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Hunter is soft spoken. He comes off as modest, giving praise to the teammates he’s played with and coaches he has played for. He has an infectious smile. But once he takes the court, all that goes out the door. The relentless version of him emerges.

“In the game, I am aggressive,” Hunter said. “I just want to win. Every time I step onto the court, I just give 100 percent.”

Hunter is hoping that aggression takes the Las Positas men’s basketball team to a new level this season. And he has the Hawks pointed in the right direction.

The leading scorer for the team, Hunter is averaging 14.2 points per game. He earned MVP of the DVC Classic early in the season and eventually helped lead the team to its first tournament win. His biggest game so far this season came on January 29  against Ohlone College. He scored a game-high 28 points to help lead the men past Ohlone 84-67.

The team is averaging 79.3 points, 18.3 assists per game and continues to find a way to win. For a month, the men were unstoppable. They won 10 games in a row and two tournaments. They are 9-2 at home and 3-5 on the road. As conference play winds down, LPC will is a playoff contender. They are ranked 19 th in the state and 10 th in Northern California. During their 10 game win streak Hunter scored 155 points, had 51 rebounds, 31 assists and 18 steals.

“He’s done everything I’ve asked of him and pretty much done what I expected him to do and even better,” LPC coach James Giacomazzi said.

Hunter began playing basketball in eighth grade and continued into high school. He played for the Oakland High School Wildcats. Everything was going well for Hunter. He had no major injuries, stayed healthy and did not have any major obstacles stopping him from playing.

Hunter’s team lost the coveted Oakland Athletic League championship to McClymonds. But they followed with a win over Kipp King, champions of the Bay Area Charters School Athletic Conference. The win earned them a spot in the 2013 state playoffs, which is a big deal for the inner-city school a stone’s throw from the 580 freeway.

They opened the CIF Northern Regionals with a road game in Silicon Valley against Piedmont Hills in the Division I bracket. This was the game of their lives, doubly so for Hunter, who was spending his first year on the varsity team.

His junior year proved to be a learning experience as one choice proved to challenge his future.

On the day of the game, Hunter was on his way to Cantonese class when he found out there teacher was not there. That is usually an invitation to skip the class, and Hunter and three starters accepted the invitation. They spent that class time in a bathroom shooting dice.

They got caught.

The penalty for their infraction, levied by head coach Orlando Watkins, was suspension. Hunter and the three players were benched, forced to sit and watch the biggest game of their lives so far. Adding insult to injury, his team nearly won, losing 63-56 on the road. Imagine if they had all their players.

It was a tough lesson for Hunter. He’d let his team down and had cost himself a pivotal experience. Now, as he looks back on this experience, it is clear he learned from it. Gone are the days of skipping class. Hunter is now dedicated to his craft. Basketball in hand, warm up sweats on, he is ready to stretch, take some shots and give himself time to prepare for their game.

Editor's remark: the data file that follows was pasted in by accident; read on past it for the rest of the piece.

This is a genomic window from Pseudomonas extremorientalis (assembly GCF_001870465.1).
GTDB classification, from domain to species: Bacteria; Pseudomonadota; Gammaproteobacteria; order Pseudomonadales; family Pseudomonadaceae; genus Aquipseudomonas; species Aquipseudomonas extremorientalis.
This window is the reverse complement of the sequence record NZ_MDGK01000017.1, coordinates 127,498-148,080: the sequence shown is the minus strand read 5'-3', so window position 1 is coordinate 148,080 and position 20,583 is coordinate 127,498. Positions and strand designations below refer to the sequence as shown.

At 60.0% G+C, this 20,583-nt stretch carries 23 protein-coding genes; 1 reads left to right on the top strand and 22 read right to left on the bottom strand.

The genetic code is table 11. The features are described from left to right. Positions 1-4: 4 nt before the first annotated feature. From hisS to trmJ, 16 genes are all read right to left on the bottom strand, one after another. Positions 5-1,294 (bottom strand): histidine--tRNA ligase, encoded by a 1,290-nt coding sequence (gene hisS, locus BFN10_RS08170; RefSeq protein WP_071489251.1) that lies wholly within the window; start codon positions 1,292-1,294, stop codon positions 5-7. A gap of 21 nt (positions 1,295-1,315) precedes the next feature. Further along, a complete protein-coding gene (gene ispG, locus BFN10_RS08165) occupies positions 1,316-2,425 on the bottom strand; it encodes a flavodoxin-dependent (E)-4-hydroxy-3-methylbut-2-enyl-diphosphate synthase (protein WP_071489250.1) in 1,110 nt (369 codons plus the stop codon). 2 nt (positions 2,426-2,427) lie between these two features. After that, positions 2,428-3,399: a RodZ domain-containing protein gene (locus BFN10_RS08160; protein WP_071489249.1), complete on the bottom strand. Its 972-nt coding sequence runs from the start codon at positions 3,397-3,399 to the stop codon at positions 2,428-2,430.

He gives credit to one of his teachers at Oakland High who he still keeps in touch with. Jennifer Howard, a teacher in the college prep program at the high school got to know Hunter well.

“He has a good head on his shoulders and is really committed to basketball,” Howard said. “He also understands the importance of an education. At the end of the day he makes the right decisions for himself.”

He played his senior season and had a breakout year. He went from averaging six points per game as a junior to 15.1 as a senior. He became a top player for the Wildcats. He once scored 20 or more points in four straight games, including a career-high 28 at McClymonds.

His senior season was enough to draw interest from Chico State, and Hunter was set to play Division II basketball.

The coach was fired before the season started and that changed Hunter’s direction.

“I knew the assistant coach,” Hunter said. “But it just didn’t feel right playing without the coach who had recruited me.”

He stayed one year at Chico, took classes and played pickup basketball games to stay in shape but after the year was up he headed back to Oakland. He made some calls, looked around at the different community colleges, got in touch with LPC men’s coach James Giacomazzi and made the decision to play for the Hawks.

“In terms of our style of play I thought he would do well here at Las Positas,” Giacomazzi said. “His skill set translated well to my system. He’s a young man who the team looks up to and respects,” he said. “

Hunter knows his way around the court. His explosiveness and speed allows him to easily cut into the lane and finish off with a lay-up. As a guard he also poses a threat beyond the arc, which makes him a dual threat. If the defender plays up on him, he can blow past them. If the defender backs off him to guard against his drive, then he can make him pay by hitting the wide-open three-pointers.

Hunter lets the opponent pick his poison. No hesitation, just determination and calm.

He describes himself as a “gym rat.” He never misses an opportunity to practice or play a pickup game with his friends or his teammates to improve. His game took off because of it.

“I just need to keep working hard,” Hunter said.

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